• 5. Coherence refers to the way we know a text achieves continuity of theme, cause andeffect, and so on.Dose the above passage achieve coherence?Yes it has been achieved through less formal links because it conforms to our notions ofwhat a first-person narrative should be like: tense is consistent, and the series of actionspresented is both logical in terms of cause and effect (rain-coat-wearing going outside)and temporal order.Notes:• Passages can have cohesion without coherence e.g., Because I opened the door I wentto it. It was raining. I put my coat on. I picked it up. I went outside.• And coherence without formal markers of cohesion e.g., Rain. I put my coat on. Outside the air tasted fresh.2.1 Cohesion vs. coherenceCohesion involves formal linguistic links between sections of a text, i.e. things whichcan be listed, pointed at, classified. Coherence is more difficult to define or analyzesince it refers to the way we know a text gels together, i.e. continuity of theme, causeand effect, and so on.Cohesion is a surface feature which we recognize immediately. Coherence, especiallyif cohesive features are rare in a text, may only emerge slowly. That makes it easy forthe writers to make our realization of the coherence of a passage more powerful.Stylistically, this delayed process of understanding may add to the humour of the text by 6involving the reader.
  • 6. 2.2. Reference: cohesion and coherenceReference includes: pronoun replacement, repetition, variation, and ellipsis. It can bedivided into two types: Forwards reference: He was sixteen years old. He had unwashed brown hair… Benny rode the length of the counter on a six-wheeled brown swivel chair. Backwards reference: Those eyes were like gas jets in a rust-flaked pipe. They informed everything you felt about him. Note that speech tends to use more pronoun replacement and ellipsis than writing.This is because speech takes place within a context i.e. we can check with the speakerwho they mean. But writing has to be more explicit.• Both examples are from Peter Carey‘s The Tax Inspector. 7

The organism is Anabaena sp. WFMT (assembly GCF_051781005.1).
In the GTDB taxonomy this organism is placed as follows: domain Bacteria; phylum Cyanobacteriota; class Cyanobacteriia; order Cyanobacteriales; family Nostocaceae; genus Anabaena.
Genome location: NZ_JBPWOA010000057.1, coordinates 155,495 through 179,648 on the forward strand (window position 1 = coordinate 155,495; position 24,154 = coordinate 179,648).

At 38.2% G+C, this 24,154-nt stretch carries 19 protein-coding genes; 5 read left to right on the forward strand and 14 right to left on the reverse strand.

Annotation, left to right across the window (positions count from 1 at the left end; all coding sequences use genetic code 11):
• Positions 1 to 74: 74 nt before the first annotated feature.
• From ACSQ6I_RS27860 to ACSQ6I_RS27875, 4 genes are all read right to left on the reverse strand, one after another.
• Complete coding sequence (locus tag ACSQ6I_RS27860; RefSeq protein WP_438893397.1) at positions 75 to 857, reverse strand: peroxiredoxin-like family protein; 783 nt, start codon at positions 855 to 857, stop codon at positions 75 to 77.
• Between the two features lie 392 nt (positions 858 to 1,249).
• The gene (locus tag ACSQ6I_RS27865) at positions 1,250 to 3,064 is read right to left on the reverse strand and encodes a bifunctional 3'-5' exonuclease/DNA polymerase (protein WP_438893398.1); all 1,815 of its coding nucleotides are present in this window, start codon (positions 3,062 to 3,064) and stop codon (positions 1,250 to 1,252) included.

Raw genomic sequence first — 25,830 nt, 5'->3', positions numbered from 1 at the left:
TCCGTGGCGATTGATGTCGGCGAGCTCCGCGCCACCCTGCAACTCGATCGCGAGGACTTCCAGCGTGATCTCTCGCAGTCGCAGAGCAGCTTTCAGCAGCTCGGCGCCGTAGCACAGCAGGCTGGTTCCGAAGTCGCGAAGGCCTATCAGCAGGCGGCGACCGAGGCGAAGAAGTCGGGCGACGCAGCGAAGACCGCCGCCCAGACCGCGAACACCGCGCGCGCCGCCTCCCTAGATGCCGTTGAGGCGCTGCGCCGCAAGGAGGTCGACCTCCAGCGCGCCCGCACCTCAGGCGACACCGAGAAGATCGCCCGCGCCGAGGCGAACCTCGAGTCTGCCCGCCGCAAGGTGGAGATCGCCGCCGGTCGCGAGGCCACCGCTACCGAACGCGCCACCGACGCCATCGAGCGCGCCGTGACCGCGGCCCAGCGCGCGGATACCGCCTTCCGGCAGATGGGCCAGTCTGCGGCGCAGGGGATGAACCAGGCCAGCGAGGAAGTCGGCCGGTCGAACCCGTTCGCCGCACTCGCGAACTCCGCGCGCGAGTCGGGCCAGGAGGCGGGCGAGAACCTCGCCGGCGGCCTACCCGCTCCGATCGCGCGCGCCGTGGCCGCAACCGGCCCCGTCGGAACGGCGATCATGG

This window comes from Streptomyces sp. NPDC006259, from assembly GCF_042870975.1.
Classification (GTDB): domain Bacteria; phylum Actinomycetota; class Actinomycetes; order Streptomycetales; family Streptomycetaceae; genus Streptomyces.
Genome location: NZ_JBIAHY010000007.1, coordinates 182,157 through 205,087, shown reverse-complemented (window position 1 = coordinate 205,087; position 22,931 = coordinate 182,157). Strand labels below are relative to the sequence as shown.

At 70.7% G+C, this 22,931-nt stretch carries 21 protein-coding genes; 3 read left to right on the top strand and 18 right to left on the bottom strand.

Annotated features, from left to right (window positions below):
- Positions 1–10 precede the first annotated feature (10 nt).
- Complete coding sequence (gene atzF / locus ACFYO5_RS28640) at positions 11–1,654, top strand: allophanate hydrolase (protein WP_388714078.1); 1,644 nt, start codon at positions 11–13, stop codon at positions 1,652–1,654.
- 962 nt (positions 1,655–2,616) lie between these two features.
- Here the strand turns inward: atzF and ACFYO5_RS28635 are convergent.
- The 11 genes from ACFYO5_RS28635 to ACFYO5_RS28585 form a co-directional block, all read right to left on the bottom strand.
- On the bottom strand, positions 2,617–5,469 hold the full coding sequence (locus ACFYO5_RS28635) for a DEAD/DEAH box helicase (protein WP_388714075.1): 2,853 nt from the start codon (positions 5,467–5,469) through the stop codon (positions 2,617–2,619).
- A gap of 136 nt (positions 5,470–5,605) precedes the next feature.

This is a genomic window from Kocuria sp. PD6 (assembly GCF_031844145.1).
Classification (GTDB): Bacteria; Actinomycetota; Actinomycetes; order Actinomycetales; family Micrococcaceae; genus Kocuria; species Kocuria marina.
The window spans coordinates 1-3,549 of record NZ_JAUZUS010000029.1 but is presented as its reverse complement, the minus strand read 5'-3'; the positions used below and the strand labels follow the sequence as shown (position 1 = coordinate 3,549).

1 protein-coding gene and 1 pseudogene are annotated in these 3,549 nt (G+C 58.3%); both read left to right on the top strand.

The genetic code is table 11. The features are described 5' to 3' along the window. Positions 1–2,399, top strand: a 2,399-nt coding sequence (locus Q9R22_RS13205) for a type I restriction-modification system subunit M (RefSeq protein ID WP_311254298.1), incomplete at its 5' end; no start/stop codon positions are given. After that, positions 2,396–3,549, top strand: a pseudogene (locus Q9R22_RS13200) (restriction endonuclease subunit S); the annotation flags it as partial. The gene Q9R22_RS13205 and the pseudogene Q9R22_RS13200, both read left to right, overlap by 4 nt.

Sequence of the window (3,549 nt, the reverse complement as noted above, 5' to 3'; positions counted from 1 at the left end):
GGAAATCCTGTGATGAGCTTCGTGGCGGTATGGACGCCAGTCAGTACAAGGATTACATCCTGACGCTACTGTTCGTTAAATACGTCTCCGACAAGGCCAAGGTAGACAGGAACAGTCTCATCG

• 7. 2.3. Coherence: structural mimicry/ predictability of form Literary texts often seek coherence by more or less elaborate ways ofpretending to be other texts by reproducing their typical patterns ofvocabulary, syntax, or even physical form. A novel for instance may havethe coherence typical of a conversation, a letter, a thriller, science fiction,the Bible etc. 2.4. Ellipsis: cohesion and coherence Ellipsis is a cohesive device involving the absence of an item whichthe audience has to supply. The cohesive link is set up by the process ofreferring back to recover the missing item such as the pronominalreference: How was Spain? I didn’t go___ Ellipsis can also be used to set up coherent links when the item to besupplied comes from the reader’s general knowledge or common sense,rather than the actual text. Furthermore, it is common in speech as adevice for economy, but its use in writing treads a fine line between 8economy and incoherence.
  • 8. Text 1Source: John Wain, Hurry on Down, pp. 15–16. „[Do you] Mind if I come in all the same? [I have] Come some distance,‟ muttered Charles. „There‟s only Edith and me here,‟ said Robert, as if warning Charles that by coming in he was exposing himself to an unpleasant ordeal; which was true. Without answering, Charles levered himself past Robert and went into the hall. Edith came out of the kitchen and confronted him. „Sheila isn‟t here,‟ she said. [I] „Know,‟ said Charles, speaking too quickly to be fully intelligible. „Robert told me [she wasn‟t here]. [Do you] Mind if [I] come in perhaps [I could have a] cup of tea? Or [could you tell me] when Sheila [will] be back [I] wanted to see her if I could.‟Stylistic analysis of text1 The ellipsis here comes wholly within the speech of one character (Charles) whatrepresents his distress and mood. Note that almost all of this ellipsis involves the omission of auxiliary verbs and subjectpronouns which suggests that it is rule-governed in some way. Subject pronouns andauxiliaries are deleted in spoken English quite frequently, but this usage is particularlyassociated with upper-middle-class spoken English. In this text deletion demonstrates both the hastiness of the character Charles, and alsohis disinclination to engage with Edith and Robert whilst he waits for Sheila. 9